• Calvin O

      I think I heard someone say that elections have consequences. The GOP won the house by more votes than Obama won the White House.

      • fiddleback

        Wow. You mean the sum of GOP margins of victory in 233 house races was more than 3.5 million? Dazzling statistic! Also interesting: about 500,000 more votes were cast for Democrat House candidates, but re-districting has helped the GOP keep its overall majority…

  • Scott Weidner

    A great Op-Ed… I haven’t found a better article in any other publication and I feel if this article was published in a national publication before the election quite a few of those swing voters may have decided on Romney

    • fiddleback

      Yes, I’m sure Billy’s editorial could have made the difference…what a shame.

  • fiddleback

    Too many partisan myths and half-truths to even bother correcting; this pretty much counts as a Gish Gallup (look it up). And coming from a person who UDK readers knew would be even more rabidly hateful and inchoate after the election, these pieces are now like psychological stool samples. Poor Billy still suffers from the delusion that he’s writing cogent critiques, unaware of the amusing specimens he and his recalcitrant ilk have become. Sign any secession petitions today?

    I especially enjoyed this line: “Forget the fact that the country is doing its best rendition of the Titanic and heading straight for the iceberg of government spending.” Except that we’re talking about the fiscal cliff, which you might recall involves massive government CUTS. But don’t let any such cognitive dissonance stop you from your ranting about runaway spending, even when that scenario is now totally precluded…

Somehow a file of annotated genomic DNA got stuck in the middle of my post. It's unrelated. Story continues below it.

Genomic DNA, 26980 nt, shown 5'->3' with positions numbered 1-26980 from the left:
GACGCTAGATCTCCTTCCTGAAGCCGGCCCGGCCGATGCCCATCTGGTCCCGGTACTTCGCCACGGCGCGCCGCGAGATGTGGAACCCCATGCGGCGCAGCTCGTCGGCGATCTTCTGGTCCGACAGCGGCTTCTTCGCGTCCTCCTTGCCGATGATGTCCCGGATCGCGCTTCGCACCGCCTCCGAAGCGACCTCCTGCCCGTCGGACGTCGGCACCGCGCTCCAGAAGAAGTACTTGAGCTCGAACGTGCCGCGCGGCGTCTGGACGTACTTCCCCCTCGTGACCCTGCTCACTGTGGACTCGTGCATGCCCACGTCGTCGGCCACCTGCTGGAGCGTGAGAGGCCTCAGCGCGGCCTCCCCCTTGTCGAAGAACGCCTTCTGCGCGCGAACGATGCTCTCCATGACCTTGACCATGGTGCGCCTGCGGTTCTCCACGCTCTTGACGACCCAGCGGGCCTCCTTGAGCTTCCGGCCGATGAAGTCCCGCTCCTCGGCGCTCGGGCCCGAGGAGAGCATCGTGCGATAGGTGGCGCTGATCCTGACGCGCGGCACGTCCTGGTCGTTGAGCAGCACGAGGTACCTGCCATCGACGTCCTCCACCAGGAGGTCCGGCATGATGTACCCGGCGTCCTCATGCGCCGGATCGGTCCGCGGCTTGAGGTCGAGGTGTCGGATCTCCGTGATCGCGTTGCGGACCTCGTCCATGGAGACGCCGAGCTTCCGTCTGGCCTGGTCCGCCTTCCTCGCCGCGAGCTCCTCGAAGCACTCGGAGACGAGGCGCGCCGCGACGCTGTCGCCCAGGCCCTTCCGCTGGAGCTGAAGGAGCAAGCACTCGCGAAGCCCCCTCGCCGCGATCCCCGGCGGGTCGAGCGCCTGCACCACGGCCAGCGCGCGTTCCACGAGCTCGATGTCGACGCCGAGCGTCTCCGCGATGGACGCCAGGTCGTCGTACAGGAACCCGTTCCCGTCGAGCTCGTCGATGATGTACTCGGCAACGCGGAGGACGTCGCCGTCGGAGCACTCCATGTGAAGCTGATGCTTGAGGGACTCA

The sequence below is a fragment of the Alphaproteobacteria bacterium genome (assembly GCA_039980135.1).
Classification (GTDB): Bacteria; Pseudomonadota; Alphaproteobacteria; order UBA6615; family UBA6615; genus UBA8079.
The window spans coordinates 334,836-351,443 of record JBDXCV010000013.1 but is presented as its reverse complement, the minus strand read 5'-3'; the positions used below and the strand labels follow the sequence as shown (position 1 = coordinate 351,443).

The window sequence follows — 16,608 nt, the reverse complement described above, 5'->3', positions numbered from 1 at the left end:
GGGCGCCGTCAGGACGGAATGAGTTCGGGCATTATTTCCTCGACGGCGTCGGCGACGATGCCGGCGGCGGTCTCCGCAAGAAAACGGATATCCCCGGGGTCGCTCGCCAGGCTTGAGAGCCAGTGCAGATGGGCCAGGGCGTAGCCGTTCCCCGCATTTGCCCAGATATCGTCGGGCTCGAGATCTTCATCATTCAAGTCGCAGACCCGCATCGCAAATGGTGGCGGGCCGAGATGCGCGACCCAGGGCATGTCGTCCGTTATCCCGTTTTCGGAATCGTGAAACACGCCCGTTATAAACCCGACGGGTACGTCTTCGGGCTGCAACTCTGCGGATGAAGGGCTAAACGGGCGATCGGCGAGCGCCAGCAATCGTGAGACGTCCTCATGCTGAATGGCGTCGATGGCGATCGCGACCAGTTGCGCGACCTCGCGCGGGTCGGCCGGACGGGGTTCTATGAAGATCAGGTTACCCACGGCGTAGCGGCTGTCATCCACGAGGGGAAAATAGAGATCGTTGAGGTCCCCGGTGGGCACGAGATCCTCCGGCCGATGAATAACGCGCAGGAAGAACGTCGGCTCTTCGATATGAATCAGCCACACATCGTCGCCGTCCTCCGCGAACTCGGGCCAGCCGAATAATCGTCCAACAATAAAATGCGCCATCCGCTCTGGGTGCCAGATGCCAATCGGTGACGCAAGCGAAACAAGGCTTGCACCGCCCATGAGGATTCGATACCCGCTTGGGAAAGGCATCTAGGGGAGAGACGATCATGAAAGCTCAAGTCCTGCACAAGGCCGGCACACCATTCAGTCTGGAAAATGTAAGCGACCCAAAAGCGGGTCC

• Calvin O

      I expect better from you fiddleback. Mathematically McCroy is correct. A number of people who voted in 2010 stayed home for whatever reason and Obama was able to bribe his people to come out and vote. I still have some questions about 140% voter turnout in Florida but that is for some other time. What McCroy is trying to say (and I have criticized his spelling and grammar as well) is that the people of the United States voted for a failed presidency with failed economic policies. They bought into the lies and the media bias. At least we hope that is the case otherwise they knowingly voted for socialism lite. It has been said for a number of years that the people who don’t pay federal taxes is almost the majority in this country. They may be the majority now. In their zeal for more government programs like Obama phone they fail to understand that the rich can just leave. They act like very small children who laugh at a baby duck while they hold it’s head underwater until it drowns. It amused them and they killed it. Now they turn to the parent and demand another duckling. This parent will give them the duckling.